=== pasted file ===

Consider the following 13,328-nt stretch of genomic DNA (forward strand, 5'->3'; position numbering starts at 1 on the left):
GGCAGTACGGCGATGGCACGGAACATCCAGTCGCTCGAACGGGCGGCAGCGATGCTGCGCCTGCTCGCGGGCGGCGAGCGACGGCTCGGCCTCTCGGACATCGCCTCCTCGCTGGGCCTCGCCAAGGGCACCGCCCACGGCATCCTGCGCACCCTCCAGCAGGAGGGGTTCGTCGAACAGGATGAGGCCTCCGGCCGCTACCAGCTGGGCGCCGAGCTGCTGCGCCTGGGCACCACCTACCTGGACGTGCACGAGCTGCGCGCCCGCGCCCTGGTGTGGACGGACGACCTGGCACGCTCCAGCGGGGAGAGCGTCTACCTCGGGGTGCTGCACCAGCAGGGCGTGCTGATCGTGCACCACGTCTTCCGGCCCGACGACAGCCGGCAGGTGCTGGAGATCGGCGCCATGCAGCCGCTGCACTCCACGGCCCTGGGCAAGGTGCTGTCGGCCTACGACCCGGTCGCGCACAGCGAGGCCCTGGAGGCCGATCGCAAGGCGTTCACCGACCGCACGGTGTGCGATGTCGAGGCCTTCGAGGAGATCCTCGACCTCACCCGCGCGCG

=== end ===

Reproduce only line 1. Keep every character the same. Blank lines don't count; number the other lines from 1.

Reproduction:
Consider the following 13,328-nt stretch of genomic DNA (forward strand, 5'->3'; position numbering starts at 1 on the left):